Gulf of Maine Research Institute
350 Commercial Street
Portland, ME 04101
M.S. expected 2014, B.S. University of Maine 2013
I am using statistical models to explain how regional climate variability influences the frequency and probability of extreme warming events (ocean heat waves) in the upper ocean.
Recently, unprecedented warming during the summer of 2012 caused the largest and the most intense ocean heat wave in the Northwest Atlantic. This caused an area from Cape Hatteras to Iceland to warm up to 3oC above the 1982-2011 average. The scale and magnitude of this event had adverse effects on both ecosystems and the economy, and the intensity was on par with the warming expected by the end of the century.
From model experiments, I've found that the frequency of ocean heat waves has increased in response to the long-term warming trend in sea surface temperature. However, interdecadal changes in this frequency parameter can be better explained by modes of natural climate variability (e.g. Atlantic Multidecadal Oscillation and Pacific Decadal Oscillation). For my master's thesis, I've developed a statistical Bayesian approach to investigate regional changes in ocean heat wave frequency in both the North Atlantic and North Pacific Oceans.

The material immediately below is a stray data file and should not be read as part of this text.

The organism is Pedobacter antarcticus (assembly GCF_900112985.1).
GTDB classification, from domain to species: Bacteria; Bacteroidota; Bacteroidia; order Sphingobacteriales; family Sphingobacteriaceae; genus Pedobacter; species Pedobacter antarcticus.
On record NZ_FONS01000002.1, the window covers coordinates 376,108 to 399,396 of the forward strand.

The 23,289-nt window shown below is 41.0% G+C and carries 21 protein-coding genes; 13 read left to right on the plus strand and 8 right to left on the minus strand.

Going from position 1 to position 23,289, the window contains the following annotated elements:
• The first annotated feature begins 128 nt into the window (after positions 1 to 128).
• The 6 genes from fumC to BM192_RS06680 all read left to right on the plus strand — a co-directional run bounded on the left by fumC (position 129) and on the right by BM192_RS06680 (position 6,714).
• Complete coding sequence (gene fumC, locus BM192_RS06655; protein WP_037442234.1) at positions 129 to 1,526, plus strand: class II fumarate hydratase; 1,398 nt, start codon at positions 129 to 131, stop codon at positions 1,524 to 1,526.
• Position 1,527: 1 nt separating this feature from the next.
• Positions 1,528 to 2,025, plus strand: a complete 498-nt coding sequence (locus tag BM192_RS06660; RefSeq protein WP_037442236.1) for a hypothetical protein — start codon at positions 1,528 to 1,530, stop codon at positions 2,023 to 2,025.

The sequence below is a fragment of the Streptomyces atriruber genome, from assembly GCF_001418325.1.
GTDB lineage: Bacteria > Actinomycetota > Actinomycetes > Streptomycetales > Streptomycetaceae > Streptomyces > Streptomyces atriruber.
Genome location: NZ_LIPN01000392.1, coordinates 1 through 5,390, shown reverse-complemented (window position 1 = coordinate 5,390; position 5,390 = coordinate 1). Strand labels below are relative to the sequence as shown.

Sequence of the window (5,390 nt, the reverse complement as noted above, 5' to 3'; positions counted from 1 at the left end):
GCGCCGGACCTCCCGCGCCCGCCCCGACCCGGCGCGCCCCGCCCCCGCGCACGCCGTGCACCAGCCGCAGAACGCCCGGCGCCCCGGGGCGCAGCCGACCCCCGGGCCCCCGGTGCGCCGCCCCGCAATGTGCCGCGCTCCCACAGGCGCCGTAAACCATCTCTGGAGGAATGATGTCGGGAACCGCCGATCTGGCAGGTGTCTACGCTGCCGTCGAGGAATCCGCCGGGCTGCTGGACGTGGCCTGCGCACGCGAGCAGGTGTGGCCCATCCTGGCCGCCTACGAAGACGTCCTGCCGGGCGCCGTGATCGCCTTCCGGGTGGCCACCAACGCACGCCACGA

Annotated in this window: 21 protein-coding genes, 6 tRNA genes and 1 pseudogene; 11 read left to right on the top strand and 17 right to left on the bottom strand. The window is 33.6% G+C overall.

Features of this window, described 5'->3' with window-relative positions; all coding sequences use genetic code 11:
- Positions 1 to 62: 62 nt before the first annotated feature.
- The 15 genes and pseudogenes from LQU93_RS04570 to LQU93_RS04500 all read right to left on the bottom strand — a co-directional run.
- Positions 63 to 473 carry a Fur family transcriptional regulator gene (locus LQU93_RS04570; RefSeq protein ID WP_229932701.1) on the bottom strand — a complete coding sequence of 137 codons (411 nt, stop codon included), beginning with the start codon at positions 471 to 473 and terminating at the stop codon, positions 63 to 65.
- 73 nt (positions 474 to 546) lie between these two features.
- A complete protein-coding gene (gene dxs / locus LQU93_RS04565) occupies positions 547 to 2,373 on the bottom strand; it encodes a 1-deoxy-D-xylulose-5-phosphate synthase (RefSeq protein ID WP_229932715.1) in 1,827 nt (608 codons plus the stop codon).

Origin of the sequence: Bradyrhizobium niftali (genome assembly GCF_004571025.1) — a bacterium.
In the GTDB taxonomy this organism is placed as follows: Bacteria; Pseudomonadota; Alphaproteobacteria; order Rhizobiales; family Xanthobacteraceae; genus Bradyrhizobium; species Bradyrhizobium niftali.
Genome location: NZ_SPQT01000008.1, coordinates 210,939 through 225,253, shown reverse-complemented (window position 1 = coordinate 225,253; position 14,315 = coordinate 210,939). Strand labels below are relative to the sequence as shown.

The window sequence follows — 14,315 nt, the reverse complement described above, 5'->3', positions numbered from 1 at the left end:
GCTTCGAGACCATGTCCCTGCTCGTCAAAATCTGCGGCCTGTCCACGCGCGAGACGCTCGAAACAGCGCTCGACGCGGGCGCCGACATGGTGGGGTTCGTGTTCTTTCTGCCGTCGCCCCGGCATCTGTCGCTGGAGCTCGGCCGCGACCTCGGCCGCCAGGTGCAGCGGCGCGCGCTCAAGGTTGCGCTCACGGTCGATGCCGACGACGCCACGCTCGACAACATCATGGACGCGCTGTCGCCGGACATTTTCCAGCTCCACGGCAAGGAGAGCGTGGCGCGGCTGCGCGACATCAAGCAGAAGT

My research interests are in climate variability and large-scale physical oceanography. I currently work in collaboration with the Ecosystem Modeling Lab at the Gulf of Maine Research Institute in Portland, Maine under the advisement of Dr. Andrew Pershing.
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